O brave new world
The poetry of these words from The Tempest will ring familiar to most readers, even those not well versed in Shakespeare:
How many goodly creatures are there here!
How beauteous mankind is! O brave new world,
That has such people in't!"
It is the amazement of Miranda, daughter of the sorceror Prospero, upon seeing a world beyond the narrow island where she has spent all her life thus far.
But her father's quiet response is also important:
"'Tis new to thee."
I have always identified with the character of Miranda, who, like me, grew up in an isolated, well-protected, and beautiful place--the tiny college town where I grew up is considered by many to be enchanted, not unlike Miranda's distant island. It was in many ways a charmed upbringing, especially in my earlier childhood. But as I became a teenager, I became more disheartened with the narrowness of my world and the sameness of my surroundings. When I left home for university (we call it college, but it's what the rest of the world would call university), I went relatively far -- 800 miles -- and began discovering a "brave new world." I wrote my college entrance essay on Miranda, even.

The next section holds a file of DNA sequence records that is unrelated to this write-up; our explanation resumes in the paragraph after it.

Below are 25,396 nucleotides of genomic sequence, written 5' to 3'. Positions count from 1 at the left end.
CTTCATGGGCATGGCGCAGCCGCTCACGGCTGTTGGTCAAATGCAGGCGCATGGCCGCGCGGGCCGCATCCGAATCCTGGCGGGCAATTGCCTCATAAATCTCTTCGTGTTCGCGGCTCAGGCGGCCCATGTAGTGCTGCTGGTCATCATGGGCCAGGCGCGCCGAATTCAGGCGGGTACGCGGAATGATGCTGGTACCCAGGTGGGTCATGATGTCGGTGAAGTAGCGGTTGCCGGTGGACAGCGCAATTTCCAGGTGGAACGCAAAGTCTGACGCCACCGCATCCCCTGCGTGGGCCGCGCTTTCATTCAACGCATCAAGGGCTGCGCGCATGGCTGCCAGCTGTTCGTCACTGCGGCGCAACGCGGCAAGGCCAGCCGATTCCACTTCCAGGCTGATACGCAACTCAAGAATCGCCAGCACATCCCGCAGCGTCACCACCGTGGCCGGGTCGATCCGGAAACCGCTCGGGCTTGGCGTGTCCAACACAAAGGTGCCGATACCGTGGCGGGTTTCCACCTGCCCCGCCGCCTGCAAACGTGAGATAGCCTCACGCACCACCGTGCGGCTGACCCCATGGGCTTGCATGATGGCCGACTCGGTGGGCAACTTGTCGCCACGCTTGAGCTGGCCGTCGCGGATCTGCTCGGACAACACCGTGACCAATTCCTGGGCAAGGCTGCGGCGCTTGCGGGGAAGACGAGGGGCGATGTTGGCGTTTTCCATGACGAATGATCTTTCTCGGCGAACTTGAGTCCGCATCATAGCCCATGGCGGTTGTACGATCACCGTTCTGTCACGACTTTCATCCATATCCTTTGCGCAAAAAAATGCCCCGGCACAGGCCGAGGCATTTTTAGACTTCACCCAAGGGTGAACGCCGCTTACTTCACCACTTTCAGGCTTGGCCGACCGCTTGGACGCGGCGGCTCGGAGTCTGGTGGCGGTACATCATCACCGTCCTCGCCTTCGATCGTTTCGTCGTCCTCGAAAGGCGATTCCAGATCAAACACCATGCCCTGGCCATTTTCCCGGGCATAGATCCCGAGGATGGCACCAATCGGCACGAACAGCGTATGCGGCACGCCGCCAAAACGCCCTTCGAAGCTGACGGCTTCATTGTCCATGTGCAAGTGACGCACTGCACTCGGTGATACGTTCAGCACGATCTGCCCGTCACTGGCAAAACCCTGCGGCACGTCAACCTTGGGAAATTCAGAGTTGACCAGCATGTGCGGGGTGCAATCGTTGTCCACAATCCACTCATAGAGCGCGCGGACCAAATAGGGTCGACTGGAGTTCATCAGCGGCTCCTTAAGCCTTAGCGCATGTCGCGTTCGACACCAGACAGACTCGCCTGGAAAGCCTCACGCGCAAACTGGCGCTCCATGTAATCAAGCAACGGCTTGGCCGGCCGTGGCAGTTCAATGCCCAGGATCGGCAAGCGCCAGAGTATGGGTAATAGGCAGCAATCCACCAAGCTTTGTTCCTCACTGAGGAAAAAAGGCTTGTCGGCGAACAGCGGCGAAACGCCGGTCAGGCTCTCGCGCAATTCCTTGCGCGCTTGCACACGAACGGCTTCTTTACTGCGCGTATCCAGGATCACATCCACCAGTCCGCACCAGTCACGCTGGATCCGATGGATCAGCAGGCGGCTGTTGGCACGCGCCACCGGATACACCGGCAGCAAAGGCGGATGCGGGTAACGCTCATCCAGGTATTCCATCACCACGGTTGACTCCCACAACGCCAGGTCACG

I was reminded of this expression of wonder and newness when I came upon the globe in the photograph--a globe which has a magical quality to it, but more importantly is tilted to the side of the world that I am only now discovering in my current phase of life.
And there is a beautiful irony in it all, too. To me, this world is "new" -- but Prospero reminds me gently, "'Tis new to thee." Meaning, it is not new at all -- in fact, this world is ancient, more ancient than anything I have known thus far, with a deeper history than anything I have encountered in my own young nation, or even in my travels to Europe. The newness comes from my own eyes.
But I have been learning about South Asia now for a few years, non-stop, with voracious curiosity. I have discovered many dark and dismal sides of my new world as well. But I am drawn on in endless fascination. And it still feels new, and it still glows for me.
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Image at top left is a digital
portrait by Pakistani artist
Imran Zaib, based on one of my own photographic self-portraits in Thari dress.